Apartment vacancy rates have plunged in many areas, but savvy prospective tenants can take a few easy steps to improve their chances of snaring the next rental unit that comes along.
Q. We just had our second child, so now we're looking for a larger apartment or small single-family rental. We're not having any luck, though, because the rental market in our area is extremely tight, and there are 20 or sometimes even more than 50 applicants for every vacancy. We're at our wits' end. What can we do?
A. First, if it's any consolation, millions of prospective renters across the country are having the same problem you are.
Rental vacancy rates nationwide have plunged to a mere 4.2 percent, according to the National Association of Realtors, with cities ranging from Portland, Ore., to Minneapolis and New York City reporting vacancies of a scant 2.2 percent or less. Much of the drop can be explained by the dearth of new construction in the past several years and, sadly, by the millions of families who lost their homes to foreclosure and now are competing against each other for every new rental that becomes available.
Landlords in the tightest markets can afford to be choosy about which applicants they approve. To better your chances of snaring the next vacancy that comes up, make sure your credit score is as high as possible by avoiding any major purchases in the next few months. Make up any delinquencies now, and be sure to pay your upcoming bills promptly.
Also get a free copy of your credit report by visiting www.annualcreditreport.com or by calling (877) 322-8228 to ensure there aren't any errors in your file that could drag your overall credit score lower and give the landlord cause for concern. If there's a mistake, take steps to fix it immediately, because it can take at least a month to clear the problem up and another month for the change to be reflected on the report.
Take copies of your credit report along with you each time you file an application. Also, bring along copies of a few of your most recent paystubs and bank statements, and perhaps even a copy of your W-2s and latest tax return (especially if you are self-employed). Most landlords today want to ensure that applicants monthly earnings are at least three times the proposed monthly rent, and the documents can provide the proof that they need.
It also will help if you can provide a reference letter from your current landlord that states you're a quiet and dependable tenant who has always paid the rent on time. A reference from your employer can help, too.
Prospective tenants in the hottest markets shouldn't even attempt to bargain for lower rent. However, the landlord might look more favorably at your application if you're willing to sign a long-term lease for a year or two rather than insisting on a month-to-month arrangement. Offering a hefty security deposit, plus an amount equal to a total of the first and last month's rent, could improve your chances of getting the rental, too.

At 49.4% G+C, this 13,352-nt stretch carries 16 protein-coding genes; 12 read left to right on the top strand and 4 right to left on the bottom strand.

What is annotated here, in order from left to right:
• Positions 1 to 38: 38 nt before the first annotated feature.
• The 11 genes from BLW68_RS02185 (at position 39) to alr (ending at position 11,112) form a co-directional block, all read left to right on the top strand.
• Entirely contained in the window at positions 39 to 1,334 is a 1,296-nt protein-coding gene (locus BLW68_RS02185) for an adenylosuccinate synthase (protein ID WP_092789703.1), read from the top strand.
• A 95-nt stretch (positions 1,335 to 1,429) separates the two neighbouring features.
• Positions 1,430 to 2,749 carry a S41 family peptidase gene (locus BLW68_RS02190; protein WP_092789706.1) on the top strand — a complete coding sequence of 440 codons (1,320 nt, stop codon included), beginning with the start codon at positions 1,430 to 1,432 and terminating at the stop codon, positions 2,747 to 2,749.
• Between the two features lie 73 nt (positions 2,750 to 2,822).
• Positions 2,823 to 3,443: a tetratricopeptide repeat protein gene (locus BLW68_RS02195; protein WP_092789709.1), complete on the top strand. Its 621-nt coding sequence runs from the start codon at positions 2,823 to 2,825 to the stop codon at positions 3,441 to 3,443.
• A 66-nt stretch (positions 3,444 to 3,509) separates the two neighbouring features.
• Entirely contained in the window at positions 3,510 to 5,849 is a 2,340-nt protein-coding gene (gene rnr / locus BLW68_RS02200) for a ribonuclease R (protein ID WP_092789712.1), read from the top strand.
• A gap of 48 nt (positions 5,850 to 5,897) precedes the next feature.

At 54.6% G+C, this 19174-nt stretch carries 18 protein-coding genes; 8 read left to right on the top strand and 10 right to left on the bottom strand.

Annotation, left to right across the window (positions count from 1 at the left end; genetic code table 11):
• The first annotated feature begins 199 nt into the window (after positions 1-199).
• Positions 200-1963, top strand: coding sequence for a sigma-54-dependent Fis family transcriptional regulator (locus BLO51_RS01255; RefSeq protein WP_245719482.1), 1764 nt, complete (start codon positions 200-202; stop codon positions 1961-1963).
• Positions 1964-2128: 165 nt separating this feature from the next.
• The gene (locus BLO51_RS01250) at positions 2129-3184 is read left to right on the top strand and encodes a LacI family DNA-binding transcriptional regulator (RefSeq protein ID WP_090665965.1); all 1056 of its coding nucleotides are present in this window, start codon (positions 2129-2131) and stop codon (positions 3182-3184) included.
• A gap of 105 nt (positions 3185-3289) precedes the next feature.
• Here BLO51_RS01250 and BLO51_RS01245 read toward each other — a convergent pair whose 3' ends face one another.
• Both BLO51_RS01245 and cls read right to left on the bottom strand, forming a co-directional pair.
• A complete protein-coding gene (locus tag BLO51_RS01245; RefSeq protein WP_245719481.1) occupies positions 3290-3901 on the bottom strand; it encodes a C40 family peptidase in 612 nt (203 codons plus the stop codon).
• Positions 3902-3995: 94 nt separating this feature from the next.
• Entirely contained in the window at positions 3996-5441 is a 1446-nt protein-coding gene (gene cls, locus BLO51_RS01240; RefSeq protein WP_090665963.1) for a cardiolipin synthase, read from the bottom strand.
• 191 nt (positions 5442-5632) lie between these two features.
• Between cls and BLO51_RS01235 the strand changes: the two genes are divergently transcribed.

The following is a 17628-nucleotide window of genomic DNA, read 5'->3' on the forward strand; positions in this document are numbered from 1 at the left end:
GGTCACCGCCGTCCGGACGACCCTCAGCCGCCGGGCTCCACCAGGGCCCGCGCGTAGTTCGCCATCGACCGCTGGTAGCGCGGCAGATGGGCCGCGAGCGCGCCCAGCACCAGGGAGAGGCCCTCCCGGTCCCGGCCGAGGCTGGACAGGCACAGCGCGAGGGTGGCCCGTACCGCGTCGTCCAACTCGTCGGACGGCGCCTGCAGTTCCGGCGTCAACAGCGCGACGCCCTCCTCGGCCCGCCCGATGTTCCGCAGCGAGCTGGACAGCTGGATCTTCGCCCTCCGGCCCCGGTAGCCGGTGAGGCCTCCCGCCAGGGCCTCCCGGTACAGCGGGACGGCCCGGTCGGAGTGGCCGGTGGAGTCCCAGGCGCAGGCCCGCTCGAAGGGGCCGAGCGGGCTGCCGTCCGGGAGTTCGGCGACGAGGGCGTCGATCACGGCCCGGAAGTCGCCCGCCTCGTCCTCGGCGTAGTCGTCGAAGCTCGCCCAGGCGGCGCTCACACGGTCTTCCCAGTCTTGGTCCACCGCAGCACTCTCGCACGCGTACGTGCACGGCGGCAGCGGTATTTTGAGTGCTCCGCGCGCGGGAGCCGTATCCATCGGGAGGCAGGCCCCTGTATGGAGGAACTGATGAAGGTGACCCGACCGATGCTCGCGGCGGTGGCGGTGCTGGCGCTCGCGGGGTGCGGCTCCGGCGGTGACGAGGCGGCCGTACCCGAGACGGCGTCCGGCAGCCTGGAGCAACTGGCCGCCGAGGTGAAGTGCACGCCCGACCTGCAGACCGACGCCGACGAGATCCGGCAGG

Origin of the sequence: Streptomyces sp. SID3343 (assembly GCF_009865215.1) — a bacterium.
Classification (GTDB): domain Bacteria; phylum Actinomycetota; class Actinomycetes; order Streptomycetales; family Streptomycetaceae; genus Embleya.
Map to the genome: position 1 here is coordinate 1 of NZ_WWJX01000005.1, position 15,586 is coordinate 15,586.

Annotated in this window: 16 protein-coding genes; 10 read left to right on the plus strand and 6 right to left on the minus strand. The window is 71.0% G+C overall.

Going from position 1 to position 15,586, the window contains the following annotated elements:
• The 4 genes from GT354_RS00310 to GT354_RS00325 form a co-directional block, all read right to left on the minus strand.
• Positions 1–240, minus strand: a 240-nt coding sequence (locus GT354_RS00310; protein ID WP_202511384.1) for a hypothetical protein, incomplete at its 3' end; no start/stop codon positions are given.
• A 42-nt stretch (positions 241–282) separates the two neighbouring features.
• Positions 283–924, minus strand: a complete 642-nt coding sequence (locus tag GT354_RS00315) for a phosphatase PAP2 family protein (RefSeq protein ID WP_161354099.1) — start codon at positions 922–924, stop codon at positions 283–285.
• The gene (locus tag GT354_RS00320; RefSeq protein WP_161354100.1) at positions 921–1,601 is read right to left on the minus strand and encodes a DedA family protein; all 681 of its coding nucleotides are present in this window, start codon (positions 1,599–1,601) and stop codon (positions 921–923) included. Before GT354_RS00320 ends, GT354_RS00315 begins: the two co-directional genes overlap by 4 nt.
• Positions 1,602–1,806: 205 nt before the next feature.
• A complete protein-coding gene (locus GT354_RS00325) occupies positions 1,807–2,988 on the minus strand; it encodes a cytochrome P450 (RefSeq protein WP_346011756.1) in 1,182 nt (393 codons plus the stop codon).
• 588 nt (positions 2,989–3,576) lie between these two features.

Q. We are thinking of retiring abroad. Many of the ads we have looked at, particularly in semirural areas, say the home sits on 1 "HA," 3.5 "HA," etc. What does HA stand for?
A. It stands for the word hectare, the standard unit of land measurement in parts of Canada, South America and much of Europe.
A hectare is the equivalent of about 2.47 acres -- roughly the size of a football field, if you include both end zones.
Q. If I form the type of inexpensive living trust that you often recommend, will it become a public document that everyone can see? I don't want some of my relatives or the general public to be able to see how I want my house and other assets distributed after I die.
A. Don't worry. A living trust is a private document that, unlike a will, does not have to go through probate and therefore won't automatically become open for public inspection while you are alive or after you die.
This privacy aspect is an often-overlooked benefit of creating an inexpensive trust. By keeping your final wishes and assets secret -- only the person you choose to administer your estate will eventually know about them -- you will tend to discourage family disputes or even lawsuits after you pass away.
Real estate trivia: The 146-year-old cast-iron dome atop the U.S. Capitol has 1,500 cracks in it, some large enough to alarm federal architects. The fissures would cost $61 million to repair.
• For the booklet "Straight Talk About Living Trusts," send $4 and a self-addressed, stamped envelope to David Myers, P.O. Box 4405, Culver City, CA 90231-4405.
© 2012, Cowles Syndicate Inc.